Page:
The Library of Congress announced that 78-year-old Charles Wright will be named the next poet laureate this week. A retired professor at the University of Virginia, he has already won almost all prizes in the poetry world, including the Pulitzer Prize, the National Book Award, the National Book Critics Circle Award, the Bollingen Prize and the Ruth Lilly Poetry Prize. Upon learning of his new post, he told NPR: “I’ll probably stay here at home and think about things.” Librarian of Congress James Billington chose Mr. Wright for his poetry’s “combination of literary elegance and genuine humility”, saying his work offers “an infinite array of beautiful words reflected with constant freshness.” Ancient of Days is from Caribou his latest collection of poetry published in March:
This is an old man’s poetry, written by someone who’s spent his life
Looking for one truth.
Sorry, pal, there isn’t one.
Read more of his poetry in these articles from the NYTimes and NPR. And check the EPL catalog for his works.
Former U.S. poet laureate Billy Collins sold his papers to the Harry Ransom Center at the University of Texas at Austin. The archive contains notebooks, doodles, clippings, and drafts of published and unpublished poems, as well as correspondence, recordings, and diaries. Mr. Collins decided to sell his papers after realizing how much material he had, including lines of a poem written on the backs of bank deposit slips. “I tried to look very serious as if I were making a monster deposit,” he said. You can read the rest of this NYT article here – and check the EPL catalog for works by this popular and prolific poet.
Natasha Trethewey has just been named the 19th poet laureate by the Library of Congress. Creative writing professor at Atlanta’s Emory University, she’s the first Southerner appointed to the post since Robert Penn Warren in 1986 (the first poet laureate), and the first African American since Rita Dove in 1993. In 2007 she won the Pulitzer Prize for her collection Native Guard, and her newest book of poetry Thrall will be published this fall. Much of her work deals with memory, “in particular the way private recollection and public history sometimes intersect but more often diverge. “The ghost of history lies down beside me,” she writes in one of her poems, “rolls over, pins me beneath a heavy arm.” See the library catalog for more of her writings, and check out this NYT article and the NPR link to hear Ms. Trethewey read two of her poems.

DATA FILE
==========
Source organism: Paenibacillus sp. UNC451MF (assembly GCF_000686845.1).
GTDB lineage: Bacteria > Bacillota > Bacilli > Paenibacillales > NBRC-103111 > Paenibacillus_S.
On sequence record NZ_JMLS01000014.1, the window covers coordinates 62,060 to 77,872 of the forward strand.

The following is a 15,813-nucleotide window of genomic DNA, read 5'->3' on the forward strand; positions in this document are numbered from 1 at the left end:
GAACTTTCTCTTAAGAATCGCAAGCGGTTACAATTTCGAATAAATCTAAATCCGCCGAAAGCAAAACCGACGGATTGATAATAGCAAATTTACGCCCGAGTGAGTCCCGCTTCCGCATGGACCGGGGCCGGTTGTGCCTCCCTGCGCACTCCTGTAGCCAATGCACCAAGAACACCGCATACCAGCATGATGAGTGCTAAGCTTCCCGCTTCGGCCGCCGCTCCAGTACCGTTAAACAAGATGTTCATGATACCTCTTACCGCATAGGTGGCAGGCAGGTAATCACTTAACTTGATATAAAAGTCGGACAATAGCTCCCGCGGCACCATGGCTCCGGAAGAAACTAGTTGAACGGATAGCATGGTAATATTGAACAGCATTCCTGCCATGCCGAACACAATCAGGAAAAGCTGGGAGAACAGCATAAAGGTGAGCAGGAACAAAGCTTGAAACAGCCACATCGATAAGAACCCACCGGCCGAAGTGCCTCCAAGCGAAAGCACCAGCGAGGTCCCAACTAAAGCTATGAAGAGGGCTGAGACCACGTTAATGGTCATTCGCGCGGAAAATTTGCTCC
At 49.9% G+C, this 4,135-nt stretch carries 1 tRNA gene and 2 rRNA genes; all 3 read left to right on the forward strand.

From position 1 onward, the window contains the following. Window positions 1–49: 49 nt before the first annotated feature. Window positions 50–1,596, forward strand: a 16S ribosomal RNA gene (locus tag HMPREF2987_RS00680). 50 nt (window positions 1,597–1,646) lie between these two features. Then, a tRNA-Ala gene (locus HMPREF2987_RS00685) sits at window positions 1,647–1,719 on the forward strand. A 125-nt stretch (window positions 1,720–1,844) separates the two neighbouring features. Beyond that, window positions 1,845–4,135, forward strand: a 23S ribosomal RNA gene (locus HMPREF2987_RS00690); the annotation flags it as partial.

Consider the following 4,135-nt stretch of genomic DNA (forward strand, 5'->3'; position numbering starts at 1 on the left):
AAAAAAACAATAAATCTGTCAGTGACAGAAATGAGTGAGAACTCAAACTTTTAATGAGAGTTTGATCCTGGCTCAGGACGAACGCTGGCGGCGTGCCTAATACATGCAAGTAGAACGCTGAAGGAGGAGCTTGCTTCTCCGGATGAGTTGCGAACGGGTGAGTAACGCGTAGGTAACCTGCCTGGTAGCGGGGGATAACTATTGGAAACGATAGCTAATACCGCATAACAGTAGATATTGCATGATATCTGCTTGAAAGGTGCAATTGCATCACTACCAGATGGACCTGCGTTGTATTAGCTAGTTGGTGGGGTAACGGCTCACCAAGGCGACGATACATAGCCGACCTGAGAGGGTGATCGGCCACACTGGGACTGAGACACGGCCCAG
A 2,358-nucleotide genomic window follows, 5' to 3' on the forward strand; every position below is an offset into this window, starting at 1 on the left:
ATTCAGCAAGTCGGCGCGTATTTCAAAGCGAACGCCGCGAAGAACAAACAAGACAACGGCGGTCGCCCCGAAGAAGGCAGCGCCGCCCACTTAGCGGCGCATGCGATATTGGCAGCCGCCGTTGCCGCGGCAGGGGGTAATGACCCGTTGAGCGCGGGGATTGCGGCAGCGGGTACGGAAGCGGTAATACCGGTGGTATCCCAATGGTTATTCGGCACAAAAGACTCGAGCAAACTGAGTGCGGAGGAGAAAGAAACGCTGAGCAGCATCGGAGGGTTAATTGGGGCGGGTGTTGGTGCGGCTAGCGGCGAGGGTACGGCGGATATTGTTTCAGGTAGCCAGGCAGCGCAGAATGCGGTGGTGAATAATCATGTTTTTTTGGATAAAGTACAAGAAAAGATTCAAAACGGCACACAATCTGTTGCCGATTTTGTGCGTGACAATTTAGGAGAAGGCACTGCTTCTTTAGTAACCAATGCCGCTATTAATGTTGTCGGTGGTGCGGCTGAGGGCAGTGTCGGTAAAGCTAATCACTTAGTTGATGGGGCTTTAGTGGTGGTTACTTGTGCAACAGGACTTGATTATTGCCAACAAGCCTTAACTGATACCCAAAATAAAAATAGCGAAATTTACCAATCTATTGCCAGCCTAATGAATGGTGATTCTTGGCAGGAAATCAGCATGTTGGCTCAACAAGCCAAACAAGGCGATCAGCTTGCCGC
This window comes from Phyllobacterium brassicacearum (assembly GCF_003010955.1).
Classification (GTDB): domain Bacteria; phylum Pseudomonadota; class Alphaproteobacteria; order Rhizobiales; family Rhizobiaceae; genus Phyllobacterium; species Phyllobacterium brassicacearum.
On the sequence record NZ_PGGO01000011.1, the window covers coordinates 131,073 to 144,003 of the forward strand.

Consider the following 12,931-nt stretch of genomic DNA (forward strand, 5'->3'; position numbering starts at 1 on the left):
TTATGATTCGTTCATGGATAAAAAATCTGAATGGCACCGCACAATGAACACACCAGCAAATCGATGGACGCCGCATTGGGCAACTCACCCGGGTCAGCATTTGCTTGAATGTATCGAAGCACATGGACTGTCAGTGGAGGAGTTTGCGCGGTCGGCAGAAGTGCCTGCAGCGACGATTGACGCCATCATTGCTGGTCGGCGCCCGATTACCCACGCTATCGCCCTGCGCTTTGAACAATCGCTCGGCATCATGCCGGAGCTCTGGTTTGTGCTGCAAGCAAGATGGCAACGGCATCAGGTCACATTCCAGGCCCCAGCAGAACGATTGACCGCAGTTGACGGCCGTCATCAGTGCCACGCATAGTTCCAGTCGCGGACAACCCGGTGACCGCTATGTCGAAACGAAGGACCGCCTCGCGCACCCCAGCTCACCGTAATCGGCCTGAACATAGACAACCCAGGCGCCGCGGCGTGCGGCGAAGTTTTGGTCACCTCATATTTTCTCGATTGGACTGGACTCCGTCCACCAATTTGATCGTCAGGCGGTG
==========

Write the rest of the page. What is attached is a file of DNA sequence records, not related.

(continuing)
This October, Philip Levine will become the 18th Poet Laureate Consultant in Poetry to the Library of Congress, succeeding W. S. Merwin. In the words of Dr. James H. Billington, the Librarian of Congress, Mr. Levine “is one of America’s great narrative poets. His plainspoken lyricism has, for half a century, championed the art of telling ‘The Simple Truth’ — about working in a Detroit auto factory, as he has, and about the hard work we do to make sense of our lives.”
In poetry, the Detroit native and son of Russian Jewish emigrants found “a voice within myself that I didn’t know was there. A joy in my being, in creation, in the physical world that surrounded me.”
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